The Middle Children of History

February 11, 2008 at 12:49 am (Consumerism)

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In one of his rousing speeches, Brad Pitt’s character in Fight Club says:

“I see all this potential, and I see squandering. An entire generation pumping gas, waiting tables; slaves with white collars. Advertising has us chasing cars and clothes, working jobs we hate so we can buy shit we don’t need. We’re the middle children of history, man. No purpose or place. We have no Great War. No Great Depression. Our Great War’s a spiritual war… our Great Depression is our lives. We’ve all been raised on television to believe that one day we’d all be millionaires, and movie gods, and rock stars. But we won’t. And we’re slowly learning that fact. And we’re very, very pissed off. ”

 The anti-consumerist refrain that runs through this film is incredibly appealing (though living in a dillapidated tenement is not).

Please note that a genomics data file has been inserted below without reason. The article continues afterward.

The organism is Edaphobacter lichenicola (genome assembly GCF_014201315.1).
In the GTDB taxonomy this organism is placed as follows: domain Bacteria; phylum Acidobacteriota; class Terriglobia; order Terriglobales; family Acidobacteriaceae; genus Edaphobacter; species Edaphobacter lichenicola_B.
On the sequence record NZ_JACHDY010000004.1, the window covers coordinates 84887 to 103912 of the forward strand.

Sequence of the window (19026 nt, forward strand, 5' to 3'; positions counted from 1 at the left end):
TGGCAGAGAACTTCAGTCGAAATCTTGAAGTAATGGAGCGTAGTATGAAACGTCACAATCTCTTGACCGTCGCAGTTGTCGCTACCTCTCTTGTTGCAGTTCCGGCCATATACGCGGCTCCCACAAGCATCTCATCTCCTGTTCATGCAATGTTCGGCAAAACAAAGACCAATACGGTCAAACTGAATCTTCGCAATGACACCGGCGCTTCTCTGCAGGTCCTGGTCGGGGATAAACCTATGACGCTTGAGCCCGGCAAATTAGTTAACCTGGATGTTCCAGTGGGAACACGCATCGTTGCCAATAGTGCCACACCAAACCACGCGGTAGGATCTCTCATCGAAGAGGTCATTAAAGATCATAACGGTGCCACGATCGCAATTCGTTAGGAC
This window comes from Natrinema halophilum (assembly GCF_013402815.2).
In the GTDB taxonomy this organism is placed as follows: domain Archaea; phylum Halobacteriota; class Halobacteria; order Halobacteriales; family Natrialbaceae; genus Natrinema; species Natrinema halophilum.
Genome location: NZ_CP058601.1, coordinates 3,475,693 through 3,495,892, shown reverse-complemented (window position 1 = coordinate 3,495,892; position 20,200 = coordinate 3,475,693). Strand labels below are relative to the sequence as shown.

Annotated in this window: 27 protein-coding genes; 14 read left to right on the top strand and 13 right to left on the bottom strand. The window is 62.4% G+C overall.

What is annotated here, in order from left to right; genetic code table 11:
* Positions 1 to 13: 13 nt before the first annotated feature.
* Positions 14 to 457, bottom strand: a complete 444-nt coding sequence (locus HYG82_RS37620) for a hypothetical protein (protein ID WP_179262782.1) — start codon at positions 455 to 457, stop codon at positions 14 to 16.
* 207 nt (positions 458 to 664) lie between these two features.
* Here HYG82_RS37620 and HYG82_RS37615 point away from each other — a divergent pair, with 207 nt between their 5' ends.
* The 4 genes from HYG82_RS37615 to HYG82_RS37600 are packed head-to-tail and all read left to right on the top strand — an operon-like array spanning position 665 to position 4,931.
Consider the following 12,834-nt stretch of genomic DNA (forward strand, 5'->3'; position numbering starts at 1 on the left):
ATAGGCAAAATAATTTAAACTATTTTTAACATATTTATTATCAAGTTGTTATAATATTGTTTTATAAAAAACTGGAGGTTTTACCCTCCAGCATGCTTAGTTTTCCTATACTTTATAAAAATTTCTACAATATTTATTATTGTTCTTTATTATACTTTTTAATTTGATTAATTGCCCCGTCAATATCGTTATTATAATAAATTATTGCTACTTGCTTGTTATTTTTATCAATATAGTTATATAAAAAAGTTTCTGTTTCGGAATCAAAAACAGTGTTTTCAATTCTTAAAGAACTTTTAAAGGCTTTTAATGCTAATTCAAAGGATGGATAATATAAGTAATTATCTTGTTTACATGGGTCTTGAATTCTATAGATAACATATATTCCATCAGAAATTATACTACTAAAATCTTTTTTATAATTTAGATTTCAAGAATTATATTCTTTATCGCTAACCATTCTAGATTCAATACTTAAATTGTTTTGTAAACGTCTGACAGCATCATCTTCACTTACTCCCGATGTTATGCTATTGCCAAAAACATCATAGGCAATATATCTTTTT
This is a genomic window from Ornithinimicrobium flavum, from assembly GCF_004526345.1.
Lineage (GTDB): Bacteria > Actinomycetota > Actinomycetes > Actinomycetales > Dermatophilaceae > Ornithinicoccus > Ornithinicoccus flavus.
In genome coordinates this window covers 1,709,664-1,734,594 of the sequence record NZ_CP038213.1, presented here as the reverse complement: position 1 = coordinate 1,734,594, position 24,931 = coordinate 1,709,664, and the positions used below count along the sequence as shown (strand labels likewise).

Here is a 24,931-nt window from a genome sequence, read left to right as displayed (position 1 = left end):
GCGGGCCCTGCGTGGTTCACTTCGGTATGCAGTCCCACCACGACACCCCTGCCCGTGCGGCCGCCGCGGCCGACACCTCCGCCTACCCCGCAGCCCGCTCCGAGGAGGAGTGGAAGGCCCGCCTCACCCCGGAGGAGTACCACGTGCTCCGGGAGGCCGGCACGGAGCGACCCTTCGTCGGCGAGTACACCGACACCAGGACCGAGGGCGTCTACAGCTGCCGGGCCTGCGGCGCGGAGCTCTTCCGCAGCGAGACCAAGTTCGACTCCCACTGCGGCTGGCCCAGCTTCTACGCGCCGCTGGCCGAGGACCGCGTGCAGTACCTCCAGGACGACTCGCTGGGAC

Maybe Tyler Durden is right. Maybe invention is the mother of necessity. Maybe we Americans spend way too much time living as wage slaves in order to scrape together enough stuff to distract us from the truth we dare not face.

 It may do us some good to remember that the American Dream does not come for free. And no, I’m not referring to our boys in uniform who lay it all on the line to ensure our way of life, but to the thousands of people all over the world who have to endure poverty and squalor in order to enable us to have Blackberrys for ourselves and Barbies for our kids.

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